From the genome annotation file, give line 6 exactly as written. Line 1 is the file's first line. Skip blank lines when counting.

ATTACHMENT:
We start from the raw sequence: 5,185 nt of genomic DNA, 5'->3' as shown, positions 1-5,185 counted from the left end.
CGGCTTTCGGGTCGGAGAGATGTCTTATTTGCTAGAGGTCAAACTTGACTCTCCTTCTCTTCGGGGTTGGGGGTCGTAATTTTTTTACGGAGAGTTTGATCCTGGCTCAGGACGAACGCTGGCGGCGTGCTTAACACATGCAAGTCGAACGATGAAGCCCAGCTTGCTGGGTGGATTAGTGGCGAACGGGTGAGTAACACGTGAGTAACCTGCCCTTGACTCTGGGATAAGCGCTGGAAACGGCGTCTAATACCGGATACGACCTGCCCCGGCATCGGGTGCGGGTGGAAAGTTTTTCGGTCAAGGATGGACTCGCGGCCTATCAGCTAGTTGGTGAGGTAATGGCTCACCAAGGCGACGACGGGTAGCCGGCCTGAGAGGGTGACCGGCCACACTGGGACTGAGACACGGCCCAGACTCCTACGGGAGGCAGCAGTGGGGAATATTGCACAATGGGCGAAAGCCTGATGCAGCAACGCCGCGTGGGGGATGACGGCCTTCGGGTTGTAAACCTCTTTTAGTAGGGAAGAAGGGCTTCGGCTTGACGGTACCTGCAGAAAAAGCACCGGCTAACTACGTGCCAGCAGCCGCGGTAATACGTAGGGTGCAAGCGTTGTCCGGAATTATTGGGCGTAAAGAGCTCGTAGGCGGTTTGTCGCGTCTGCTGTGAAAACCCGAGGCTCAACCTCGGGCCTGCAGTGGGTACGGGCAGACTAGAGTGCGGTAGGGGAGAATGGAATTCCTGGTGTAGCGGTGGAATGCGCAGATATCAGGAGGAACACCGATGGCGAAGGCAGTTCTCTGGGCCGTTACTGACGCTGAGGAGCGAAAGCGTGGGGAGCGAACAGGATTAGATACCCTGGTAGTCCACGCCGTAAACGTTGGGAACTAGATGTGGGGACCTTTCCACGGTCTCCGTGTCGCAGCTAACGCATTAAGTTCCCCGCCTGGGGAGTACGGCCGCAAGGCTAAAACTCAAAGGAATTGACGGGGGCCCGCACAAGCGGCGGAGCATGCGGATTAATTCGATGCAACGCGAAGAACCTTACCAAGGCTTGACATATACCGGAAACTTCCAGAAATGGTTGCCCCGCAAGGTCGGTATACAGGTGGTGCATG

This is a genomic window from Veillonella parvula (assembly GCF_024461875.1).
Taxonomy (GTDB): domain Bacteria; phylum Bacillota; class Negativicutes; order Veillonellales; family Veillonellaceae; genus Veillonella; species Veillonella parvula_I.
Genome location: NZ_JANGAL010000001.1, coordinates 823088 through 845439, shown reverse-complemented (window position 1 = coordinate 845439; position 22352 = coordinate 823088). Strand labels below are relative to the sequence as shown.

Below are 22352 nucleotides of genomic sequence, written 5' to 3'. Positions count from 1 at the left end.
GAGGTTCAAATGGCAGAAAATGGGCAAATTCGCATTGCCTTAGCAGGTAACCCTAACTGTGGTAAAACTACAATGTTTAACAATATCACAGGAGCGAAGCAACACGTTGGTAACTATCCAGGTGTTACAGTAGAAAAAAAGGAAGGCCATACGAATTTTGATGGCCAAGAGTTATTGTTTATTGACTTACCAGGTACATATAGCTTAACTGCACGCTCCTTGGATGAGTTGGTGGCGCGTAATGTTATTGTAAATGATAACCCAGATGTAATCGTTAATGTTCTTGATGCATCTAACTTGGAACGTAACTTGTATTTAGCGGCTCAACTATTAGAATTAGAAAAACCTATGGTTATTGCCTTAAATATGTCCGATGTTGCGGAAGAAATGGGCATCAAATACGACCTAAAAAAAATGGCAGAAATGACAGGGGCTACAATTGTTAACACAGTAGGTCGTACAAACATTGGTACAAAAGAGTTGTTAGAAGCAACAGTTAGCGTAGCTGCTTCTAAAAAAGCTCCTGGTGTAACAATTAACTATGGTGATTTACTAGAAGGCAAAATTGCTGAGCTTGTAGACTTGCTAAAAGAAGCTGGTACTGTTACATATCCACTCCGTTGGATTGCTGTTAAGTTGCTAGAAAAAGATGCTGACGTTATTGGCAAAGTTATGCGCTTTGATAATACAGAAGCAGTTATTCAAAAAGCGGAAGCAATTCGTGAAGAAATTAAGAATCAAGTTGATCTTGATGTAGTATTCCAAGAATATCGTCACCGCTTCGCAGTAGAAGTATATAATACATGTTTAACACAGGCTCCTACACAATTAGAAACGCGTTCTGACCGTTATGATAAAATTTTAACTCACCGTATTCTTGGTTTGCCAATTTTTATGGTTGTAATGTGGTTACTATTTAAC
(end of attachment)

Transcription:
Below are 22352 nucleotides of genomic sequence, written 5' to 3'. Positions count from 1 at the left end.